If you’ve followed my blog very long, you’ve probably seen mention of the fact that I grew up on a farm that’s been in my family for seven generations. It’s a big part of why I write about Appalachia and have such strong nostalgia for the past. Today I thought I’d share a new poem reflecting on a piece of that history . . . SEVENTH GENERATION How many greats does it take to reach back into the days when a cousin named Electa rode a broke down old horse four days across the mountains to find her wounded brother? A great plan indeed. The bullet broke the bone and lodged there. He ought not to have lived, but he said no Rebel bullet would kill him. So, instead of dying, he sang songs. Surely there was a rock of ages and a sweet hour of prayer, blessed assurance and great is thy faithfulness. Electa found him. Nursed him and brought him back a way that seemed familiar now. Today, paved roads hide that trail. Houses and cars a great washing up of flotsam in the wake of the past. Standing here, on land that’s been passed down and down and down, it’s easy to count back from seven. It’s easy to imagine that I, too, might manage something great.
The hero of my next story is Colman Harpe. I chose the name Colman for two reasons–first, he’s inspired by Jonah (the one swallowed by the whale) and both of the names–Jonah and Colman–mean “Dove.” The second reason is that I grew up knowing a fellow named Coleman Ware who was a local fur seller. Dad took him many a hide for a little extra cash and had quite a few Coleman stories in his repertoire. I even wrote a poem about him. COLEMAN WARE His house, as knock-kneed as he, holds to the hillside with claws buried in the flesh of a mountain. He kills for a living, steel-jawed traps have tongues quicker than the black snake coiled beneath the shed thriving on spilled guts. He opens the bellies of his liveliehodd with a flicking blade and a line of talk that flows sinuous, like blood. He piles hides in a corner. Case-skinned, hollow animals lack only heads and feet; lack only claws and teeth. Wiping death from his knife on a dirty pant leg, he cuts into an apple. Slicing chunks of fruit against a steady thumb he eats from the blade as one who knows how all our stories end.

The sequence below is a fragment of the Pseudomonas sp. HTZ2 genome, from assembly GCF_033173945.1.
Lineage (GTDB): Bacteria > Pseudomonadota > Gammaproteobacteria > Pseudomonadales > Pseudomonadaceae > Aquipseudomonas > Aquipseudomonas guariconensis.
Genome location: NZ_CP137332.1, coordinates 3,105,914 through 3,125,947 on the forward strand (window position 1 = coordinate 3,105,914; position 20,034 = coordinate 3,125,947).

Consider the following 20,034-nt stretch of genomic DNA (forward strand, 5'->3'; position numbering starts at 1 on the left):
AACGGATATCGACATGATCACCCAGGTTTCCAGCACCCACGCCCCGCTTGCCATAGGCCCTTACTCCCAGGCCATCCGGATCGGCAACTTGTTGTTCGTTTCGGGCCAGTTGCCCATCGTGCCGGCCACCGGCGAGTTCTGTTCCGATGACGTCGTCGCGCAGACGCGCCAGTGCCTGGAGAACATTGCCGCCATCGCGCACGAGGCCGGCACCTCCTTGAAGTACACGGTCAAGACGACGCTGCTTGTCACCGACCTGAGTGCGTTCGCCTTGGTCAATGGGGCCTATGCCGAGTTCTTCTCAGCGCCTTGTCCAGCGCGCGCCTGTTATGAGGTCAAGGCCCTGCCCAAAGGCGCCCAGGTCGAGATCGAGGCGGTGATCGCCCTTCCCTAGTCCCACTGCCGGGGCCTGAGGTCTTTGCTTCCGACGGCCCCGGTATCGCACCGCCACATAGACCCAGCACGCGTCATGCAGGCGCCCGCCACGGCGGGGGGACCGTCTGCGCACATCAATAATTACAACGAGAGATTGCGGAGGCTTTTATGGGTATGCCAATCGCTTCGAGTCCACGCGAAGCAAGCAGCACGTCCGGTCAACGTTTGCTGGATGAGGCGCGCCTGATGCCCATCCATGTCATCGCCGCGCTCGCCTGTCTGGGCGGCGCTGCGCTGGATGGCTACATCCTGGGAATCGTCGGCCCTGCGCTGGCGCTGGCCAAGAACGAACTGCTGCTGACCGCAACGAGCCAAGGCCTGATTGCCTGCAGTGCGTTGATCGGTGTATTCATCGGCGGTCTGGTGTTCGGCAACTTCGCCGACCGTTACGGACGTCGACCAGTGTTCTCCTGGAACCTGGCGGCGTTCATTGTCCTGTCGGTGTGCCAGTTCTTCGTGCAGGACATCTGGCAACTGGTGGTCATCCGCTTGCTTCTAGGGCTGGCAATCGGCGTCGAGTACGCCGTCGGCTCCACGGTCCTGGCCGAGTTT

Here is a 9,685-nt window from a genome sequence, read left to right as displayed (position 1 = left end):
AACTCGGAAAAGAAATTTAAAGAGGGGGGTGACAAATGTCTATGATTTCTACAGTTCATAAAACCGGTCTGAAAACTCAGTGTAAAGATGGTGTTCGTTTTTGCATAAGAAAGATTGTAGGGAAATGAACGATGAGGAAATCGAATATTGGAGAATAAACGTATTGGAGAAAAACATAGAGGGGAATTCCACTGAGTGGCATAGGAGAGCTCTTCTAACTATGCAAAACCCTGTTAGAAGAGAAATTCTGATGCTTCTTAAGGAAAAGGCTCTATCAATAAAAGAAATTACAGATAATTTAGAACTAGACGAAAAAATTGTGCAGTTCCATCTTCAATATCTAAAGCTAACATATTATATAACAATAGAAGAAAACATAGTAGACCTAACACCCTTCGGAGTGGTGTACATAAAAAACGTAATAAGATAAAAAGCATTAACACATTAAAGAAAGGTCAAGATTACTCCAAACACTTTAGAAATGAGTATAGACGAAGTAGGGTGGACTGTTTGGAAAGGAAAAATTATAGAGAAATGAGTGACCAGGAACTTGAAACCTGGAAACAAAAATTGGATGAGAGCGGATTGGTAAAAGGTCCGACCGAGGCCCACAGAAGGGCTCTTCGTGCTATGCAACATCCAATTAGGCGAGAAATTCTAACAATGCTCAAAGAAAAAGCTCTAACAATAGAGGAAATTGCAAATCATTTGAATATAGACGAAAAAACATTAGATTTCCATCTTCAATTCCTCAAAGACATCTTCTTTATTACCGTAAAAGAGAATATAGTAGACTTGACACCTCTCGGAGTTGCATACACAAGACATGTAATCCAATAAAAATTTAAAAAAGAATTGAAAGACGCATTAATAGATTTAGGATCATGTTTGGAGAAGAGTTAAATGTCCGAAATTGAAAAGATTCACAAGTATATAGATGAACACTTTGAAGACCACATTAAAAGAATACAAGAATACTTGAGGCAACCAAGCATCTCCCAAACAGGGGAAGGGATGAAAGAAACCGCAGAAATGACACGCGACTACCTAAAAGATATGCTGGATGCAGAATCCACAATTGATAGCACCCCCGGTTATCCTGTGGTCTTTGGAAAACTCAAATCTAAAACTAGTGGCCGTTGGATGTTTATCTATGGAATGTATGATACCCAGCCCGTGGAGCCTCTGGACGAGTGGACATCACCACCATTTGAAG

I’m SO excited to be presenting at this year’s WV Writers Summer Conference! I so enjoy talking writing and sharing what I’ve learned thus far, but to do it back home in West Virginia . . . well, you can’t beat that with a stick! PLUS, I’m hoping I can sit in on sessions being led by some of the […]
I’ve loved Robert Frost’s poem Nothing Gold Can Stay since I first saw The Outsiders movie. I think that’s the hardest I’ve ever cried at a movie. The poem is so gorgeously bittersweet. To me, it’s always spoken of that moment in autumn when nature is at it’s most perfect. You just want to seize the instant and somehow preserve […]
This seems to be my year for collections. While I don’t have a full-length novel coming out in 2018, I do get to be part of two collections releasing on October 1st and 2nd. I’ve already written about The Christmas Heirloom novella collection releasing 10.2.18, but Vinegar and Char is something else altogether. When it comes to writing, my first […]
I had a wonderful time at the Southern Kentucky Book Fest this past weekend. I had a chance to teach a class, sit on a panel, and interact with readers (and writers!). Some of my favorite things to do! On Friday I sat in on a poetry workshop with former Wisconsin poet laureate and Kentucky native Max Garland. It took me back to my first love–poetry. It’s such fun to sit with a group of other folks who are passionate about stringing words together in a meaningful way. Which made me realize I’ve never shared my favorite poem (of mine) with you. So here you go–one of my earliest published poems that appeared in Appalachian Heritage way back in 2006. SAD STREAKS AND WEEPY MERINGUES Illness, death, disease and even divorce bring out the mixing bowls, the spoons, the flour, the sugar and the speckled brown eggs. Good women converge in kitchens on far sides of town, all for the expression of love and sorrow, sadness and hope. They consult stained cookbooks, faded cards and memories sharpened with use to concoct something that will stave off the hunger for knowing what comes next—what comes after we get through this . . . And when the pound cake isn’t quite done, with a soft, moist middle that invites us to sink down and find an almost peace— When the sugar in the meringue doesn’t quite melt, and caramel drops bloom like […]
No, not the states below the Mason Dixon Line. I’m talking about the cooperative store started by farmers in Virginia. When I was a kid, we’d go to Southern States to buy things like cattle feed, bulk dog food, bag balm, seeds, medicine for cattle, and SPRING CHICKS. Mostly, going to Southern States wasn’t all that exciting. The store had […]